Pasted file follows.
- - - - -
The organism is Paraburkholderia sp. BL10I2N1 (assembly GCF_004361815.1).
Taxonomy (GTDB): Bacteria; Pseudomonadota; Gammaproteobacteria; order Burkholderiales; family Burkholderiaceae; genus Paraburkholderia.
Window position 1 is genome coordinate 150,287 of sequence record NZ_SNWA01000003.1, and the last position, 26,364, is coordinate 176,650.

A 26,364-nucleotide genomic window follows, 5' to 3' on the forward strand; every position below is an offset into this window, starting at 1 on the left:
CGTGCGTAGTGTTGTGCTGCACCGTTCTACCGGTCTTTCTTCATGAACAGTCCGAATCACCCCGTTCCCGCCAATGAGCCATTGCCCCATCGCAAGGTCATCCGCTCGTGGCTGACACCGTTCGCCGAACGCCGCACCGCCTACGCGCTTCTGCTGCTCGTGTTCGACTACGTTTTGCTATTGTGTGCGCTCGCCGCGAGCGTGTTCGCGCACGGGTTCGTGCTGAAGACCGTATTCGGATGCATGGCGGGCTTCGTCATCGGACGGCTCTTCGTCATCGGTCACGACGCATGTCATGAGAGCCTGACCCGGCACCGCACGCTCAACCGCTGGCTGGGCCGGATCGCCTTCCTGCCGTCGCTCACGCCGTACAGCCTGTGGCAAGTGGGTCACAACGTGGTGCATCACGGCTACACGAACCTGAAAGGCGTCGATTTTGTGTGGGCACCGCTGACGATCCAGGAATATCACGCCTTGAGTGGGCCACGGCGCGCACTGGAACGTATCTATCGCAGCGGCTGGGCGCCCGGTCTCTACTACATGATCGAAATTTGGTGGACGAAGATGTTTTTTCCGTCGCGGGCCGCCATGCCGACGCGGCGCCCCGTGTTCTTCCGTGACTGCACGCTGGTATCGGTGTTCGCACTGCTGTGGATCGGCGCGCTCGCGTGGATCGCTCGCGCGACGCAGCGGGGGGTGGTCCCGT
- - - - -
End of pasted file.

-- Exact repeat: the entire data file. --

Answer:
The organism is Paraburkholderia sp. BL10I2N1 (assembly GCF_004361815.1).
Taxonomy (GTDB): Bacteria; Pseudomonadota; Gammaproteobacteria; order Burkholderiales; family Burkholderiaceae; genus Paraburkholderia.
Window position 1 is genome coordinate 150,287 of sequence record NZ_SNWA01000003.1, and the last position, 26,364, is coordinate 176,650.

A 26,364-nucleotide genomic window follows, 5' to 3' on the forward strand; every position below is an offset into this window, starting at 1 on the left:
CGTGCGTAGTGTTGTGCTGCACCGTTCTACCGGTCTTTCTTCATGAACAGTCCGAATCACCCCGTTCCCGCCAATGAGCCATTGCCCCATCGCAAGGTCATCCGCTCGTGGCTGACACCGTTCGCCGAACGCCGCACCGCCTACGCGCTTCTGCTGCTCGTGTTCGACTACGTTTTGCTATTGTGTGCGCTCGCCGCGAGCGTGTTCGCGCACGGGTTCGTGCTGAAGACCGTATTCGGATGCATGGCGGGCTTCGTCATCGGACGGCTCTTCGTCATCGGTCACGACGCATGTCATGAGAGCCTGACCCGGCACCGCACGCTCAACCGCTGGCTGGGCCGGATCGCCTTCCTGCCGTCGCTCACGCCGTACAGCCTGTGGCAAGTGGGTCACAACGTGGTGCATCACGGCTACACGAACCTGAAAGGCGTCGATTTTGTGTGGGCACCGCTGACGATCCAGGAATATCACGCCTTGAGTGGGCCACGGCGCGCACTGGAACGTATCTATCGCAGCGGCTGGGCGCCCGGTCTCTACTACATGATCGAAATTTGGTGGACGAAGATGTTTTTTCCGTCGCGGGCCGCCATGCCGACGCGGCGCCCCGTGTTCTTCCGTGACTGCACGCTGGTATCGGTGTTCGCACTGCTGTGGATCGGCGCGCTCGCGTGGATCGCTCGCGCGACGCAGCGGGGGGTGGTCCCGT